Only those acting outside the law, whether officer or civilian, have anything to fear from an officer’s body camera.
Wisconsin State Journal. August 8, 2021.
Editorial: Steve Nass and Co. make it harder to fight COVID
Here we go again: State lawmakers are needlessly complicating reasonable health rules that will help keep our schools and economy open.
Sen. Steve Nass, R-Whitewater, is insisting that universities seek approval from him and a handful of his skeptical colleagues for masking, vaccine and testing requirements on state campuses.
Never mind that University of Wisconsin System schools have adopted and adjusted similar rules for more than a year now, which helped control COVID-19 among students, staff and surrounding communities.
Never mind that UW System President Tommy Thompson — the former Republican governor who led the U.S. Department of Health and Human Services under President George W. Bush — is insisting state universities need flexibility to adapt to changing health threats.
Nass and a handful of his fellow GOP lawmakers don’t want to hear any of that. They are bent on micromanaging public health policy at UW schools, which Thompson correctly warns would cripple sensible precautions as students return for fall classes next month.
Nass’ Joint Committee for Review of Administrative Rules voted 6-4 last week — without a formal meeting or public hearing — to require universities to submit plans for COVID-19 policies within 30 days. This came just as UW-Madison was announcing it will reinstate its indoor mask mandate for students, staff and visitors. UW-Milwaukee previously announced it was bringing back masks inside its buildings. In addition, UW-Milwaukee will require weekly testing for unvaccinated students and employees.
That’s similar to what many state and local governments, health facilities and private businesses are doing to protect against a highly contagious strain of the coronavirus. The delta variant is infecting more than 1,000 people a day in Wisconsin — especially the unvaccinated. It is even sickening some vaccinated people, though not as often or as severely.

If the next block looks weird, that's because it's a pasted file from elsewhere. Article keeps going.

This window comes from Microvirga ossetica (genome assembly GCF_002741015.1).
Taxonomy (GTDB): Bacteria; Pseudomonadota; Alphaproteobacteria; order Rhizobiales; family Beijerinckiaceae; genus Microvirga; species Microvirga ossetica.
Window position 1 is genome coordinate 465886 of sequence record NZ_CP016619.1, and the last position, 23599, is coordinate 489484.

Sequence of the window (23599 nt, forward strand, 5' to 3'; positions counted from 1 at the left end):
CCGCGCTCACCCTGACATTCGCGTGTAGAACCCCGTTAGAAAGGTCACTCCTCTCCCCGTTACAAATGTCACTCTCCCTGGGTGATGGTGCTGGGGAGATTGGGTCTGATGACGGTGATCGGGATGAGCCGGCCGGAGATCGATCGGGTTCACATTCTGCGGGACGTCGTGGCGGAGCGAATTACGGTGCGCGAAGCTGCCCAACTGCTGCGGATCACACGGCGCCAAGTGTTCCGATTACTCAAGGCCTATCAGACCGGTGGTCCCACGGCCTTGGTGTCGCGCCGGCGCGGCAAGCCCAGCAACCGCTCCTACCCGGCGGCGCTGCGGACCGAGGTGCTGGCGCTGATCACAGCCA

So a return of indoor mask rules and testing for holdouts who refuse to get shots is justified.
Nass last week dismissed concern over the delta variant as “hysteria,” even as hospitals in other states are running out of beds for a surge in COVID patients. Wisconsin’s numbers are climbing, too. So far, the pandemic has killed 7,450 in Wisconsin while hospitalizing 33,500 and infecting 620,000.
Nass has a history of needling state universities, so his power play isn’t surprising. But other Republicans on his committee — Sens. Duey Stroebel of Saukville and Julian Bradley of Franklin, and Reps. Adam Neylon of Pewaukee, Tyler August of Lake Geneva and John Spiros of Marshfield — should give the political games a rest.
A tedious and expensive court battle over who has the authority to set health rules on state campuses would waste taxpayers’ money. Worse, tying UW’s hands will slow Wisconsin’s return to something approaching normal, especially in college towns such as Madison and Whitewater, which Nass’ Senate district surrounds.
The pandemic appeared to be fading until the delta variant took off. Nass and Co. will only prolong its disruptive and deadly spread by challenging UW’s modest safeguards.